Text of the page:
Temarii’s FIFA ban ‘to hurt Australia’s bid’

FIFA’s banning of Oceania chief Reynald Temarii from voting on the host nations of the next two World Cups was a blow to Australia’s chances of staging the 2022 tournament, newspapers said on Friday.

By (AFP)

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Published: Fri 19 Nov 2010, 11:48 AM

Last updated: Mon 6 Apr 2015, 4:33 AM

World governing body FIFA said on Thursday it had suspended Temarii and fellow executive committee member Amos Adamu of Nigeria in a bid to stifle damaging fallout over allegations of corruption and ethical misconduct in the race to host football’s 2018 and 2022 World Cups.

Because of his close ties to the Oceania region, Tahiti’s Temarii was expected to gift Australia a vote when the FIFA executive meets to decide on the hosts, newspapers said.

But Temarii will now take no part in the December 2 process in Zurich.

FIFA general secretary Jerome Valcke confirmed that there will be no replacements for the suspended Temarii and Adamu and that the vote will be left to the remaining 22 committee members.

“With Temarii suspended, Australia will now go into the voting knowing it will have one less vote,” The Australian said.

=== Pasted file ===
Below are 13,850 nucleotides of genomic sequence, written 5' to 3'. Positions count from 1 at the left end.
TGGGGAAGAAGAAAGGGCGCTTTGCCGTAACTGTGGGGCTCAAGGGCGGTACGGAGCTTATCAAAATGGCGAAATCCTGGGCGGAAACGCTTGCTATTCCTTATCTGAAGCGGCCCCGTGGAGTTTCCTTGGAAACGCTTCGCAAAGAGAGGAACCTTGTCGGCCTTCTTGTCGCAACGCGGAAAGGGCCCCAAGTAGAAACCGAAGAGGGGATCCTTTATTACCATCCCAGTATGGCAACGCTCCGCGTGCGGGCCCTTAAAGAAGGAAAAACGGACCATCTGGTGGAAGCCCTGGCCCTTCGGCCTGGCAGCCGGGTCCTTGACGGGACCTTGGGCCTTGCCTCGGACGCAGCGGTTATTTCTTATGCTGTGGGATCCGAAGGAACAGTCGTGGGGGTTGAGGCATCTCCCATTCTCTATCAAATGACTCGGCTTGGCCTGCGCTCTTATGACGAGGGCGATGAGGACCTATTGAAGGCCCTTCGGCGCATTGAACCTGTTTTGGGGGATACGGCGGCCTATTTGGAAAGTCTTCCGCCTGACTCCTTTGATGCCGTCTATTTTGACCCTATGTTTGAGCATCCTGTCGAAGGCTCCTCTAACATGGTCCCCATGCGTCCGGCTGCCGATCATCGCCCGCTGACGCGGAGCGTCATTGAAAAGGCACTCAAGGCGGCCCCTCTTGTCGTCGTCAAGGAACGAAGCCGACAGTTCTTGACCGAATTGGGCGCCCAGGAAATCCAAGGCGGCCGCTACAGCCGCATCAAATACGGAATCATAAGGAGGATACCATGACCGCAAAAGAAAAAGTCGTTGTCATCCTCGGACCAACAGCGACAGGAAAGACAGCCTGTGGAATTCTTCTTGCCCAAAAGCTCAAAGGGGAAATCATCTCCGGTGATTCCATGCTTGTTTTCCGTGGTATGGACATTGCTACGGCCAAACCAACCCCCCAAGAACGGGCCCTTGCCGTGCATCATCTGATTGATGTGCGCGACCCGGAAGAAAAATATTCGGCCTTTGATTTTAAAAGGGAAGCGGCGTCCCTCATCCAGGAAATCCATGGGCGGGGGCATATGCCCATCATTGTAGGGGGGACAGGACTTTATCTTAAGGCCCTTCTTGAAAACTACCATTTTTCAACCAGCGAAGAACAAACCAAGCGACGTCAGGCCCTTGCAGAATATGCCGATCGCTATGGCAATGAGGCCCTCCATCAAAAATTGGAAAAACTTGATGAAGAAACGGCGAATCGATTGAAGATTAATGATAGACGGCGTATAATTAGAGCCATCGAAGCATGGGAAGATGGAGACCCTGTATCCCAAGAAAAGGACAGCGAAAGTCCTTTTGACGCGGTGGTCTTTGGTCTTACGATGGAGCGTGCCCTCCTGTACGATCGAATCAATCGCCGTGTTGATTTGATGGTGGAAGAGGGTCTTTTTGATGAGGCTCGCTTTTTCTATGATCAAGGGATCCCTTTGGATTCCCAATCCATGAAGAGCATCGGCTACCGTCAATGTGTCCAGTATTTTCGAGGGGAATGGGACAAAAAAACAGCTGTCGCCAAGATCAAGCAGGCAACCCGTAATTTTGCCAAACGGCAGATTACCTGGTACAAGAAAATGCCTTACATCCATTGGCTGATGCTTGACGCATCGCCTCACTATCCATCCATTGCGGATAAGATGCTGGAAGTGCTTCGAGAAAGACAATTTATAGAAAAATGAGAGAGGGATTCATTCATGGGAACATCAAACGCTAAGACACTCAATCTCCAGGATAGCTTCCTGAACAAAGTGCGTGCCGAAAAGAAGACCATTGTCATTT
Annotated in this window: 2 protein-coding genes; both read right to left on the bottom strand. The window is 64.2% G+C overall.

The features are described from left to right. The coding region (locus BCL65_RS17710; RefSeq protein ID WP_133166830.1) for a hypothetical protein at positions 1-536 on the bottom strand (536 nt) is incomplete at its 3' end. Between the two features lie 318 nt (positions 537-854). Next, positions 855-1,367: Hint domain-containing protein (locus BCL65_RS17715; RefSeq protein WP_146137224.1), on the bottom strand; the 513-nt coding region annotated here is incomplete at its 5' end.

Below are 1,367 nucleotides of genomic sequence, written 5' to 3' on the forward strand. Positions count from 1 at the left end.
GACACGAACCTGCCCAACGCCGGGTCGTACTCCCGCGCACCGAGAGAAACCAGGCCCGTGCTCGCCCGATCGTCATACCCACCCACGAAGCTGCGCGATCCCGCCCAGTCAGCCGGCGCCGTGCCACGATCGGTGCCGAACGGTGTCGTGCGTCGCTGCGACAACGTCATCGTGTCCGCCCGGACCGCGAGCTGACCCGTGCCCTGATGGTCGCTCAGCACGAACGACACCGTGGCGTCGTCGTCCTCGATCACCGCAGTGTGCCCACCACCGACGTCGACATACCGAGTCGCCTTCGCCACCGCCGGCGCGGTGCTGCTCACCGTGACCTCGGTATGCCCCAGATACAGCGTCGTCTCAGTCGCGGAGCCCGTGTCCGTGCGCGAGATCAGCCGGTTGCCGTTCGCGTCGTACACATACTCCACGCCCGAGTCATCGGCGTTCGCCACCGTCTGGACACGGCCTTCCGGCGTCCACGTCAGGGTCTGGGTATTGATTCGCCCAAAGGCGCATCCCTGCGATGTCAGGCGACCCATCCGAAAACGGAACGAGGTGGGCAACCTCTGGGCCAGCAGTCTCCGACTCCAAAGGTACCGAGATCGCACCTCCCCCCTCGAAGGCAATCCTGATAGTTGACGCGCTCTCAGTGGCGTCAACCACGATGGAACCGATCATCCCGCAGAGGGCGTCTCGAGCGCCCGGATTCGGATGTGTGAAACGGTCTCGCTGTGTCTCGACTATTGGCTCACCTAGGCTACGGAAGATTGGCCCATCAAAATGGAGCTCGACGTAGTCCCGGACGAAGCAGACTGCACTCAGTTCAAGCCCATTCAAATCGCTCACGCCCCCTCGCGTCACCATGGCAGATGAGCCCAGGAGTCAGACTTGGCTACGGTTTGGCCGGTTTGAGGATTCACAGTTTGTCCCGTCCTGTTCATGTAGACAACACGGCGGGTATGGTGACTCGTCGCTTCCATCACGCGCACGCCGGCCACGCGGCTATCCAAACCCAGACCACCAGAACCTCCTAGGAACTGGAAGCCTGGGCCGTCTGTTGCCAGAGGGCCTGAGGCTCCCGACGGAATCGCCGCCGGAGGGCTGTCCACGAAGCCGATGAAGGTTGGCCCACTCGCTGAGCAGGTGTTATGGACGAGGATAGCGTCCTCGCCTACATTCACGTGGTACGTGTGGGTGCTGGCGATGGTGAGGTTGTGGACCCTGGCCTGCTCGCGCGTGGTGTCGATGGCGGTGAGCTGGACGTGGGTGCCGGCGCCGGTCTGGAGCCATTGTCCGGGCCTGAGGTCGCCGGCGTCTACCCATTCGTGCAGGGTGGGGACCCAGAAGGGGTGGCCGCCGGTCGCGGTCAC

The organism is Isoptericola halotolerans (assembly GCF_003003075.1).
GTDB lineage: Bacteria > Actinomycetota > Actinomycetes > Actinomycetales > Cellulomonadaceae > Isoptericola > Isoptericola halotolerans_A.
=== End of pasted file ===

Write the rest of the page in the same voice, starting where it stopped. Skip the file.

“It needs 12 votes to win the right to host 2022.”

Football Federation Australia on Friday refused to comment on FIFA’s actions, but said it was happy with the progress of its bid ahead of next month’s vote.

“We don’t comment on FIFA processes but are very confident they will come up with the right options,” an FFA spokesman told AFP.

“We are very happy with our bid and where we are at during this stage of the campaign.”

Australia, which received a highly favourable report from FIFA’s evaluation committee this week, is competing against the United States, South Korea, Japan and Qatar for 2022.

The 2018 tournament will be held in Europe with four candidates in the running — England, Russia and joint bids by Belgium-Holland and Spain-Portugal.

Temarii was suspended for one year for breaching FIFA’s loyalty and confidentiality rules when he was secretly filmed in an undercover sting by reporters from Britain’s Sunday Times newspaper, who posed as lobbyists trying to buy votes.

Temarii said he would appeal within the ten-day deadline after FIFA’s ethics body issues its detailed verdict and reasoning.

“It’s clear that we intend to appeal the decision as soon as possible so as to... demonstrate once again our good faith,” he said, accompanied by his lawyer.

Temarii, who is suing the Sunday Times for libel, welcomed the decision to “definitely rule out” allegations of corruption against him raised by the newspaper.

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